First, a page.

Green America’s Immoral Anti-GMO Crusade
Religion & Liberty Online

Green America’s Immoral Anti-GMO Crusade

Readers will forgive their writer for being clueless when it comes to the connection between religion and mayonnaise. Ever since Woody Allen’s character pondered converting to Roman Catholicism in the 1986 film Hannah and Her Sisters by schlepping home a Bible, Crucifix, loaf of Wonder Bread and a jar of Hellmann’s mayo, I’ve wondered what on earth the condiment reference meant. About the sacrilege associated with Allen’s Wonder Bread allusion the less said the better, even during the Lenten season.

Yet earlier this month nonprofit Green America celebrated the Unilever company’s latest non-genetically modified organism (GMO) entries in its Hellman’s Mayonnaise lineup:

Green America congratulates Unilever on two new products announced today—Hellmann’s organic mayonnaise and Hellmann’s “Carefully Crafted” egg-free dressing and sandwich spread. Both products are made with non-GMO ingredients. The announcement of these products follows the introduction of Hellman’s non-GMO olive oil mayonnaise last year.

Hellmann’s USDA certified organic mayonnaise is made with all organic ingredients including organic/non-GMO and cage-free eggs. Hellmann’s “Carefully Crafted” sandwich spread is an egg-free, and cholesterol-free spread made with non-GMO ingredients.

The Green America press release goes so far as proclaiming the condiment brand “iconic,” which I suppose automatically grants it religious status among some faiths. So, there’s that.

However, lest readers forget, Green America counts among its allies many Christian investor groups, including As You Sow and the Interfaith Center on Corporate Responsibility as well as the myriad religious investment groups affiliated with Green America allies Ceres and US SIF: The Forum for Sustainable and Responsible Investing.

The Green America press release continues:

“As the third largest food and consumer goods company in the world, Unilever has a responsibility to operate in a way that is environmentally sustainable and healthy for consumers,” said Michael Stein, food campaigns manager for Green America. “By offering organic and non-GMO Hellmann’s products, Unilever has made an important step towards this end and is listening to the demands of the 21st century consumer.”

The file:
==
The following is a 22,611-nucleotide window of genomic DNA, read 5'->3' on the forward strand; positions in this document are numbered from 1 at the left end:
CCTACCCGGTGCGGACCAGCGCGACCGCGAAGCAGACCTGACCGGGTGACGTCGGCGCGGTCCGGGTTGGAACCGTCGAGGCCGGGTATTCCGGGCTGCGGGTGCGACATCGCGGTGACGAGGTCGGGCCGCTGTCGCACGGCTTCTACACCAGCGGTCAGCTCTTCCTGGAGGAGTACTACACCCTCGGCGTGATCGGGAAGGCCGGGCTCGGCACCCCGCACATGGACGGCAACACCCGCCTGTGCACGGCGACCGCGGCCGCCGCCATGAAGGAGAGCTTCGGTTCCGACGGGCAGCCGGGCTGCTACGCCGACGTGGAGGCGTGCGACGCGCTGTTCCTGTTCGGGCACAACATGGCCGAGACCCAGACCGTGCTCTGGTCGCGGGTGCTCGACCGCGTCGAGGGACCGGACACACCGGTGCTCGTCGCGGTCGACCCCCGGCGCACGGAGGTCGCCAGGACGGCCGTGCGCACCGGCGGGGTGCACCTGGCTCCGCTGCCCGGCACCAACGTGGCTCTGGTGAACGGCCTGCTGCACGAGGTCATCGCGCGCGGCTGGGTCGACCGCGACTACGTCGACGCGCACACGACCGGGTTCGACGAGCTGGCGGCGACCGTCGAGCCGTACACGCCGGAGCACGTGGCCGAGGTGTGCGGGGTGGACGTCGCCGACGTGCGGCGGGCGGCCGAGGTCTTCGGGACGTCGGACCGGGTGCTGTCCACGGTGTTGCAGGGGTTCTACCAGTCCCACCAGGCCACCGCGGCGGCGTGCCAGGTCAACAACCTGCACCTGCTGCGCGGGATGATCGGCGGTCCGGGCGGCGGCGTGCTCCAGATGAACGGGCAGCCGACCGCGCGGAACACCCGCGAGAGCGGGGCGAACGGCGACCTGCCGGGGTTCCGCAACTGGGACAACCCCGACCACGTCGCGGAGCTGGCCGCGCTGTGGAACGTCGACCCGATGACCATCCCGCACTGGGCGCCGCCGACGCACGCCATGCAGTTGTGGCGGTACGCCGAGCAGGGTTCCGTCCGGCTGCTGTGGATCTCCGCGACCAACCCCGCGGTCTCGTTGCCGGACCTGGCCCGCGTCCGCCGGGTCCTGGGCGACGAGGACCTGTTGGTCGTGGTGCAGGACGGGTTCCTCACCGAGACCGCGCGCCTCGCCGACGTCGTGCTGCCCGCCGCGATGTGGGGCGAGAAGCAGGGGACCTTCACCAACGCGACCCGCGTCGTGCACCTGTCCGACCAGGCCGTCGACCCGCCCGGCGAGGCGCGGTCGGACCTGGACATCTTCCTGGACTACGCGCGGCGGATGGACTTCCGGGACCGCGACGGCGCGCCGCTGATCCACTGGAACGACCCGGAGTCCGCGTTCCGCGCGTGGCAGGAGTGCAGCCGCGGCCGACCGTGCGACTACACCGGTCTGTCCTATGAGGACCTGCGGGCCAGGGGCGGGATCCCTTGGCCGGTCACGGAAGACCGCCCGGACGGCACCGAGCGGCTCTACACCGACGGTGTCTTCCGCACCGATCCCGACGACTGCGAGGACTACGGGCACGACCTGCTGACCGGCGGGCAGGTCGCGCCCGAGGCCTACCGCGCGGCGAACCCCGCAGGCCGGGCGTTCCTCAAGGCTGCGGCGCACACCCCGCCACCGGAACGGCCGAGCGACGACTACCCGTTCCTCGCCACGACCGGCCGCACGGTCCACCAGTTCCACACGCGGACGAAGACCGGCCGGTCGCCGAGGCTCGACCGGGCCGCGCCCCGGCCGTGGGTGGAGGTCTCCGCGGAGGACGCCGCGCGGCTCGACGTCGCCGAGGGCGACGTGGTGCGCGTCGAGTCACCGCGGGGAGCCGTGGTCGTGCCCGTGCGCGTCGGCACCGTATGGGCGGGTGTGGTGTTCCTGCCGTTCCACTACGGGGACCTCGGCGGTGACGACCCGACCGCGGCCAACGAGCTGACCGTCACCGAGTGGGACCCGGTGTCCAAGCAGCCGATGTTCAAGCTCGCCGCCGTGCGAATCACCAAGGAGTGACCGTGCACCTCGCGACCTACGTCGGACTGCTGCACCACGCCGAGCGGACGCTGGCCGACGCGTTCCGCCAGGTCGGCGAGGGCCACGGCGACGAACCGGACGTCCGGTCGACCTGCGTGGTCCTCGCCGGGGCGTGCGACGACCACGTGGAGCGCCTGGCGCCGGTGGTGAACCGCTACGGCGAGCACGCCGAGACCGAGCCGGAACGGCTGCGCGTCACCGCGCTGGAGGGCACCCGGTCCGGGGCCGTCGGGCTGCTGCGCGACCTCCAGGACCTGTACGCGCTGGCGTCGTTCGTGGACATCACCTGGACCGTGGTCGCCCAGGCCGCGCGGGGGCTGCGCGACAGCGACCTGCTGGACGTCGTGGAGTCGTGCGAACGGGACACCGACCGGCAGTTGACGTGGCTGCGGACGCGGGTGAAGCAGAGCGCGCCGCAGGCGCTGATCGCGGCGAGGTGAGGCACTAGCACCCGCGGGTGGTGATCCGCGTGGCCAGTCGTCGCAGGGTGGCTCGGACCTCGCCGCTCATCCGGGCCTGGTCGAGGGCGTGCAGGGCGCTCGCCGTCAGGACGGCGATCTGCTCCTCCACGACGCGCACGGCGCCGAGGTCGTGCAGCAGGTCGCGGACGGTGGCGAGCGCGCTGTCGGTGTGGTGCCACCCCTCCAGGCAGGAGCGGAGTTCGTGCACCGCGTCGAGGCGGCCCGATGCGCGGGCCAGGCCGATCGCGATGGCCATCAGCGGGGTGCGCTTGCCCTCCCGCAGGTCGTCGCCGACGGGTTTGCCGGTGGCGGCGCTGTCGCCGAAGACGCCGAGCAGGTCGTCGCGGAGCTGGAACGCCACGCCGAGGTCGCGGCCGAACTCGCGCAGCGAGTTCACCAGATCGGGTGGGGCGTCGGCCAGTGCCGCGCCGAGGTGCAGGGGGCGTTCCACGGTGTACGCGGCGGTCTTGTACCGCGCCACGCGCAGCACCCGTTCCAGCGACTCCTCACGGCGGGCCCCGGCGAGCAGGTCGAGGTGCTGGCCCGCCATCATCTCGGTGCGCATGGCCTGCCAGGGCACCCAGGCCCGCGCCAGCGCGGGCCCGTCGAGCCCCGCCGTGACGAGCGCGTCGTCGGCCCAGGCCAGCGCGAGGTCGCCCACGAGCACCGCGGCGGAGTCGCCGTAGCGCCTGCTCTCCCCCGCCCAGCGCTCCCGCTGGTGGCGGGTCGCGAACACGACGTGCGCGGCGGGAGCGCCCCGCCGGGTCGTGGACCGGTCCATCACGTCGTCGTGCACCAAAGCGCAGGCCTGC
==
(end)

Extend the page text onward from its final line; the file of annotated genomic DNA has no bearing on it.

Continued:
GMO Inside, a campaign led by Green America, began educating consumers in 2014 about GMOs in mayonnaise. Because Hellmann’s is such an iconic mayonnaise brand, thousands of consumers reached out to Hellmann’s to ask the company to go non-GMO. In response, Hellmann’s began offering a non-GMO mayonnaise made with olive oil in May 2015.

Your writer chuckles mildly and continuously at the concept of an “iconic mayonnaise brand,” but also rankles a bit that Green America attaches negative qualities to GMOs:

Unilever’s latest announcement follows Campbell’s announcement of more non-GMO and organic products last year and call for mandatory labeling in January 2016. Momentum in the food industry’s response to consumer demand for healthier food is growing rapidly. In addition to Hellmann’s and Campbell’s, GMO Inside has also been successful in moving General Mills to offer non-GMO original Cheerios, Similac to offer non-GMO infant formula, and Hershey to switch to non-GMO sugar for some of its candy products.

“Consumer demand for organic and non-GMO products has been skyrocketing,” said John Roulac, CEO of Nutiva and co-chair of the GMO Inside Campaign. “As more people are becoming concerned with the ingredients in the food they eat and how it is made, it will be important for other companies to follow Unilever’s lead and offer organic and non-GMO options.”

Directly implied above is that GMOs are less healthy than organic foods, which is simply not true. Hellman’s, Campbell’s and General Mills, of course, are free to expend marketing and manufacturing resources as they – and their shareholders – see fit. But to employ bad science in such endeavors misleads the public into believing falsehoods that incite bad purchasing decisions of more expensive pantry staples when a less-expensive version would suffice for most households’ purposes. This is not only deceitful marketing; it’s immoral to its core because it employs scare tactics to dissuade consumers on limited budgets from making the best economical (and safe) choice for their family purchases.